39 One of the criminals who were hanged there kept deriding* him and saying, ‘Are you not the Messiah?* Save yourself and us!’ 40But the other rebuked him, saying, ‘Do you not fear God, since you are under the same sentence of condemnation? 41And we indeed have been condemned justly, for we are getting what we deserve for our deeds, but this man has done nothing wrong.’ 42Then he said, ‘Jesus, remember me when you come into* your kingdom.’ 43He replied, ‘Truly I tell you, today you will be with me in Paradise.’
44 It was now about noon, and darkness came over the whole land* until three in the afternoon, 45while the sun’s light failed;* and the curtain of the temple was torn in two. 46Then Jesus, crying with a loud voice, said, ‘Father, into your hands I commend my spirit.’ Having said this, he breathed his last. 47When the centurion saw what had taken place, he praised God and said, ‘Certainly this man was innocent.’* 48And when all the crowds who had gathered there for this spectacle saw what had taken place, they returned home, beating their breasts. 49But all his acquaintances, including the women who had followed him from Galilee, stood at a distance, watching these things.
THE FOUNDATION OF ALL HOPE: GOOD FRIDAY
The contrasting responses of the two criminals crucified with Jesus could not be starker. One was contemptuous and hurled insults – ‘If you’re the Christ,’ he spat out, ‘then save yourself and us.’ He chose to die disdainful of anything religious. It’s tragic to witness this kind of death for it’s without peace and without hope. Yet every day men and women choose to die that way.
The second criminal was so different: “Jesus, remember me when you come into your kingdom.” This man didn’t pretend to be good: “We are justly deserving death,” he said. Yet in his last hours he seems to have been impressed by Jesus. He saw he was innocent: “This man has done nothing wrong.” Faced with his own impending death he feared God and recognized his need: “Jesus, remember me,” he said. His words were simple and sincere. It seems that in some vague way he understood that Jesus really is God’s special king and so he asked for a place in his kingdom.
His repentance was at the eleventh hour, yet Jesus responded, “I tell you the truth, today you will be with me in paradise.” This man did not die without being forgiven or without hope: for him there would be new life forever.
The scene challenges us to ask what our response to Jesus will be in the last moments of our life – among the contemptuous who choose to die without Christ, or among the believing who choose to die with him? We can be sure of this, when we put our lives in the hands of Jesus as Lord and Savior, his promise rings true: “Today, you will be with me.”
During the last three hours of Jesus’ life an ominous darkness fell the scene. Being Passover, it could not have been an eclipse. Towards the end of this surreal darkness and quiet, there came a shout (23:46) as Jesus breathed his last.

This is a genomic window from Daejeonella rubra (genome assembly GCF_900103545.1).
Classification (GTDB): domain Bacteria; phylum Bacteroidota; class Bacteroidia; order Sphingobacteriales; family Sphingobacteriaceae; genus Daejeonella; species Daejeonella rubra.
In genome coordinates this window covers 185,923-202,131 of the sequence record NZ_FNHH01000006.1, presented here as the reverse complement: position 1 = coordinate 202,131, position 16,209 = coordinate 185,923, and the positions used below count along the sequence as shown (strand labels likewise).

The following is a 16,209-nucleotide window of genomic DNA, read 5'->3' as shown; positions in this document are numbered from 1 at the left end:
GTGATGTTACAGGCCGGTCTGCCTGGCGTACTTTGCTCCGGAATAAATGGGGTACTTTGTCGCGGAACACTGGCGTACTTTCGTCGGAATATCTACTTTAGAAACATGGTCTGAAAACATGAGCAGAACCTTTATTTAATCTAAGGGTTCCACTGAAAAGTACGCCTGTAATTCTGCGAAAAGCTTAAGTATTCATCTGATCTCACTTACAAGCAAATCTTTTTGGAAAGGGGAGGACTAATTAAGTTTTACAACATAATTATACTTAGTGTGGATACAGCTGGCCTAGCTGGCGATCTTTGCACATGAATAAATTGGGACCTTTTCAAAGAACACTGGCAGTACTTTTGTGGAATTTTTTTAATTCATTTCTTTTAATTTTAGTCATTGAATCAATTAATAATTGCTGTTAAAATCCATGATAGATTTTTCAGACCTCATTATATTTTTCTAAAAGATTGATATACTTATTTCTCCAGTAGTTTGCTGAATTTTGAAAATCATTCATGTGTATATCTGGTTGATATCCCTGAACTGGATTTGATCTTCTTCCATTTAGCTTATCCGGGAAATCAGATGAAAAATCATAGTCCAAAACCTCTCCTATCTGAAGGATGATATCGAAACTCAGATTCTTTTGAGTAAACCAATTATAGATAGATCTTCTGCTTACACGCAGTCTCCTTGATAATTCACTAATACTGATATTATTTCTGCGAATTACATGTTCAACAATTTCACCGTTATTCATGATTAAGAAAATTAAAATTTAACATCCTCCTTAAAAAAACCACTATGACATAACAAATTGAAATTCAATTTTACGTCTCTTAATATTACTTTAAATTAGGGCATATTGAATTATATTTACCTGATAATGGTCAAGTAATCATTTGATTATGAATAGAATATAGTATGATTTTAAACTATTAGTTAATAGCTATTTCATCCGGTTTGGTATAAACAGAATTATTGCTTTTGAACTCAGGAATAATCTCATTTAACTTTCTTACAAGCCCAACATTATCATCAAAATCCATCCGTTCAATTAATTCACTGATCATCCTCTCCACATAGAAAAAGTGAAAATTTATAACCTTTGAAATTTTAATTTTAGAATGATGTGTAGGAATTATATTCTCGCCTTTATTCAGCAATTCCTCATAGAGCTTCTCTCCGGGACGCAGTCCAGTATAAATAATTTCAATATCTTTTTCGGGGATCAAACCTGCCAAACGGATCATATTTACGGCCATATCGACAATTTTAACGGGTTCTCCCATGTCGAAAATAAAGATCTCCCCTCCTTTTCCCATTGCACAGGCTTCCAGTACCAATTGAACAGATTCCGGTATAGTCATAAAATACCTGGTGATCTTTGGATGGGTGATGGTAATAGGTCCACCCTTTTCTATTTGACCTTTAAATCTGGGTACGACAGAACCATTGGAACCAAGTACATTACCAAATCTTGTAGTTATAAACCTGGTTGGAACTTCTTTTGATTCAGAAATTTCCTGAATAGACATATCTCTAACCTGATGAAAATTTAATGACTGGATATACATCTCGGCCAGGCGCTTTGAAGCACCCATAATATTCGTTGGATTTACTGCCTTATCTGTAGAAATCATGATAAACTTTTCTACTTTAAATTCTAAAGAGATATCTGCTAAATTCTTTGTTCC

Because crucifixion causes asphyxiation it would normally be impossible for the victim to shout. Luke’s record suggests that Jesus was not physically about to die. His words, “Father, into your hands I commit my spirit,” tell us that death didn’t conquer him; rather he voluntarily surrendered his life. John’ Gospel indicates that Jesus’ shout was one of victory: “It is finished.” His work was done, his sacrifice complete, and the gate to God now open. The torn curtain in the temple (23:45) was testimony to that.
The Roman centurion’s comment is significant: “Certainly this man was innocent.” His words were so true: Jesus was righteous, without fault, the most righteous, the most godly man who has ever lived.
As Isaiah had prophesied: There was no deceit in his mouth (Isaiah 53:9). He didn’t retaliate, but put his life in the hands of the judge who judges justly. In his voluntary sacrifice, he bore our guilt in his body (Isaiah 53:6). He died the death we deserve: the punishment of our sin was laid on him. This is why Good Friday is so good – God in his love has provided the perfect solution to our human tragedy. It is because of Good Friday that there is hope for you and for me.
You might like to reflect:
- what it cost Jesus to die on the cross – he could have walked away;
- why it was he chose to die;
- what Jesus’ death really means for you.
Let me encourage you to pause and pray
Almighty Father, look graciously upon this your family, for which our Lord Jesus Christ was willing to be betrayed and given up into the hands of wicked men, and to suffer death upon the cross; who now lives and reigns with you and the Holy Spirit, one God, for ever and ever. Amen. (BCP, Good Friday)
© John G. Mason, Reason for Hope – 40 Days of Bible Readings and Reflections – 2016. All Rights Reserved.